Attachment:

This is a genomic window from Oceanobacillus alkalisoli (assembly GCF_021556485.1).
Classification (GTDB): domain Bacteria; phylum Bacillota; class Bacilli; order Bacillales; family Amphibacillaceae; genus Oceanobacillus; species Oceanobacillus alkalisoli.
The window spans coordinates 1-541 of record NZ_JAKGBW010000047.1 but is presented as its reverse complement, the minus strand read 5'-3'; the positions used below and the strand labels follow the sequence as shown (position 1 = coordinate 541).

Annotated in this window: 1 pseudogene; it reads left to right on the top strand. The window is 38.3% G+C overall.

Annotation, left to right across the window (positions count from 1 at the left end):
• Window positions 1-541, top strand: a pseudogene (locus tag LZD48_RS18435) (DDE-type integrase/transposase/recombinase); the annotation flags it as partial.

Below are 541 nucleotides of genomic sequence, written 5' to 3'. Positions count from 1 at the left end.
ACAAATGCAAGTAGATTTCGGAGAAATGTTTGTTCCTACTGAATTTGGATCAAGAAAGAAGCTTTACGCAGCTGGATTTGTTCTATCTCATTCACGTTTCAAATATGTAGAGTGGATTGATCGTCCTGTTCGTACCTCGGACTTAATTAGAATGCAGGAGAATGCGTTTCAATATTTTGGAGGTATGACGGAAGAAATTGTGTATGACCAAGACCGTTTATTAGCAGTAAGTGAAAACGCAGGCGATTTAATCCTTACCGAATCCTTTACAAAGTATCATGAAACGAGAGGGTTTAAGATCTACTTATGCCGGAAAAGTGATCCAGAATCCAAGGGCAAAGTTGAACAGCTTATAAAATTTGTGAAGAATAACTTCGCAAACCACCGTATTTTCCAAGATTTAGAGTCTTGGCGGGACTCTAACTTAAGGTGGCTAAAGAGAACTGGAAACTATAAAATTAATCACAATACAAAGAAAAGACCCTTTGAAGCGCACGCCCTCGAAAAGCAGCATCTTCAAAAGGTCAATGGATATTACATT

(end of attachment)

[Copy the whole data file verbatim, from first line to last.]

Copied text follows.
This is a genomic window from Oceanobacillus alkalisoli (assembly GCF_021556485.1).
Classification (GTDB): domain Bacteria; phylum Bacillota; class Bacilli; order Bacillales; family Amphibacillaceae; genus Oceanobacillus; species Oceanobacillus alkalisoli.
The window spans coordinates 1-541 of record NZ_JAKGBW010000047.1 but is presented as its reverse complement, the minus strand read 5'-3'; the positions used below and the strand labels follow the sequence as shown (position 1 = coordinate 541).

Annotated in this window: 1 pseudogene; it reads left to right on the top strand. The window is 38.3% G+C overall.

Annotation, left to right across the window (positions count from 1 at the left end):
• Window positions 1-541, top strand: a pseudogene (locus tag LZD48_RS18435) (DDE-type integrase/transposase/recombinase); the annotation flags it as partial.

Below are 541 nucleotides of genomic sequence, written 5' to 3'. Positions count from 1 at the left end.
ACAAATGCAAGTAGATTTCGGAGAAATGTTTGTTCCTACTGAATTTGGATCAAGAAAGAAGCTTTACGCAGCTGGATTTGTTCTATCTCATTCACGTTTCAAATATGTAGAGTGGATTGATCGTCCTGTTCGTACCTCGGACTTAATTAGAATGCAGGAGAATGCGTTTCAATATTTTGGAGGTATGACGGAAGAAATTGTGTATGACCAAGACCGTTTATTAGCAGTAAGTGAAAACGCAGGCGATTTAATCCTTACCGAATCCTTTACAAAGTATCATGAAACGAGAGGGTTTAAGATCTACTTATGCCGGAAAAGTGATCCAGAATCCAAGGGCAAAGTTGAACAGCTTATAAAATTTGTGAAGAATAACTTCGCAAACCACCGTATTTTCCAAGATTTAGAGTCTTGGCGGGACTCTAACTTAAGGTGGCTAAAGAGAACTGGAAACTATAAAATTAATCACAATACAAAGAAAAGACCCTTTGAAGCGCACGCCCTCGAAAAGCAGCATCTTCAAAAGGTCAATGGATATTACATT